Brad Holmes: British YouTuber blasted for 'misogynistic' video 'pranking' girlfriend by rubbing chilli on tampon

A number of YouTubers have found fame by playing questionable and sometimes disturbing 'pranks' on their girlfriends 

Heather Saul
Thursday 22 August 2019 12:00
Holmes and his girlfriend Jenny Davis
Holmes and his girlfriend Jenny Davis

A British YouTuber has been accused of perpetuating misogyny after his latest ‘prank’ showed him rubbing a chilli pepper on his girlfriend’s tampon.

There has been a steady rise in YouTubers tricking their girlfriends by causing them some sort of distress, filming it on camera and then justifying the incident by presenting it as a prank.

Brad Holmes is one of a number of viral stars building their profile with videos of the things they subject their girlfriends to. In footage that produced the strongest backlash yet, Holmes filmed himself rubbing a chilli pepper on his girlfriend Jenny Davis' tampon and then watching her in the bathroom in pain after, claiming her vagina was “on fire”.

How real his video is, and whether Davies gave any consent beforehand, has not been declared by Holmes. His previous pranks have included cutting her hair while she was asleep (“I thought my girlfriend needed a new haircut. SAVAGE prank!”), fake wedding proposals, and Davis has her own Facebook page.

Regardless, Homes has been blasted for presenting a misogynistic and potentially dangerous act as funny. The Huffington Post was also heavily criticised for sharing the video in their comedy section under the headline: “Brad Holmes Pranks Girlfriend By Rubbing Chilli On Her Tampon And Filming Her Reaction”.

He has now removed the video. In a statement explaining his decision on Facebook, he branded it an "utter stupid thing to do". “I've made the decision to remove the Hot Vagina video from the page," he said. "After lots of advice from friends not to remove the material I feel that it's the responsible thing to do. Looking at it from a different perspective I can see that posting such material real or fake wasn't right. I understand that being in the public eye via social media and other sources comes with a lot of responsibility.

"This video was intended as a joke and I feel that I have on this occasion overstepped the mark when it comes to a prank video. I don't want anyone else to attempt that video / prank because it's an utter stupid thing to do and I sincerely apologise if anyone was offended by the clip, I hold my hands up. I got it wrong. Me, Jen and my Dad created this page to make people laugh and entertain and we will continue to do so. Thank you to the millions of people that have watched us throughout the last year and all the great fans we have picked up along the way.”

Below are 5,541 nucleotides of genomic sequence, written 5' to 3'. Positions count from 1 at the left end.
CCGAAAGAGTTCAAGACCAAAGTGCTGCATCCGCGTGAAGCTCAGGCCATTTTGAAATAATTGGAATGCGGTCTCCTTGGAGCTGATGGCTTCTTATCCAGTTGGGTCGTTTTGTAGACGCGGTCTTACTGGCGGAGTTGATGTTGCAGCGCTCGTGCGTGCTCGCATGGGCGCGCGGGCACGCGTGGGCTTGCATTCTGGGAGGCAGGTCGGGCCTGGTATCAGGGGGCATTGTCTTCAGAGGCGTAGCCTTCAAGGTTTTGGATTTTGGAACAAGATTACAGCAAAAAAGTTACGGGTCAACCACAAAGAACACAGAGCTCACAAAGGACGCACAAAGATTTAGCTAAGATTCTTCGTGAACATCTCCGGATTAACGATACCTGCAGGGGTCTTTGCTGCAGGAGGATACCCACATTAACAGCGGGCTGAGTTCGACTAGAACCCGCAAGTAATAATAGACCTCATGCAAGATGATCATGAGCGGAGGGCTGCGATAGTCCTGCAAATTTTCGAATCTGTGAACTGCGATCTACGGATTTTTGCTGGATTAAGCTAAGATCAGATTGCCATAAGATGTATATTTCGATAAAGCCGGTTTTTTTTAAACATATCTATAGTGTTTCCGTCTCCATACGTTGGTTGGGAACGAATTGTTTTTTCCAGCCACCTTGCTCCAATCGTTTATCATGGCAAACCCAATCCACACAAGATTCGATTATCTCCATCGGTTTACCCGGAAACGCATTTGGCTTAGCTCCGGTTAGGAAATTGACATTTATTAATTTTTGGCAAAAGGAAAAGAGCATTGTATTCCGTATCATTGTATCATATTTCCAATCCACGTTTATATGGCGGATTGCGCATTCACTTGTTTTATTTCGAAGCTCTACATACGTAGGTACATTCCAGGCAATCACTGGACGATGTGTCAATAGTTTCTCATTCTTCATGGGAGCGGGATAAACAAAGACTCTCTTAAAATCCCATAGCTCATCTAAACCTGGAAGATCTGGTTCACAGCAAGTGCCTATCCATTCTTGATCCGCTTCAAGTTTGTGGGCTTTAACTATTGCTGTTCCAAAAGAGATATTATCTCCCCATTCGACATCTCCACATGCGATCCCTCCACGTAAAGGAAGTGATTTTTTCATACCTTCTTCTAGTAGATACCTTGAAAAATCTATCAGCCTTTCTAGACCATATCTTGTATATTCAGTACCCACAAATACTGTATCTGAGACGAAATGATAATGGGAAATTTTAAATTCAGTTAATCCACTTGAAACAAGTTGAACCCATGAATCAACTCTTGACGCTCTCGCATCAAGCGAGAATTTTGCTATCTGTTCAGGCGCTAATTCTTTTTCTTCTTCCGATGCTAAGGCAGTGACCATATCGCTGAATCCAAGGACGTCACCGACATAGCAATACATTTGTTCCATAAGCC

Holmes is one of a long line of YouTubers performing similar pranks. Rowan Atwood, who has almost nine million subscribers, pretended to blow up his girlfriend’s son, horrifying viewers. It’s worth noting this is not the first time he pretended to kill his son in front of his girlfriend.

Julius Dean, a third-year student at King's College London, shares videos of himself performing magic tricks and pranking the public with his 1.6 million followers. One of his posts shows him with a black eye after claiming someone hit him. In another, he is filmed spraying his girlfriend with a fire extinguisher while she is sleeping, smashing eggs in her hair, throwing ice over her head and tipping a bowl of chicken hearts over her face on Valentines Day.

Suicide bomber 'prank' sees young man jump out of moving car

In February, Sam Pepper deleted all of his content and claimed his entire online persona was fake after facing petitions calling for the deactivation of his YouTube channel over controversial pranks including “Fake Hand Ass Pinch”, “How to make out with strangers”, and “Killing best friend prank”.

In a video imploring his followers to give him a second chance, the controversial YouTuber said he was “ashamed” of his pranks and wanted to start again.

Holmes did not immediately respond to a request for comment.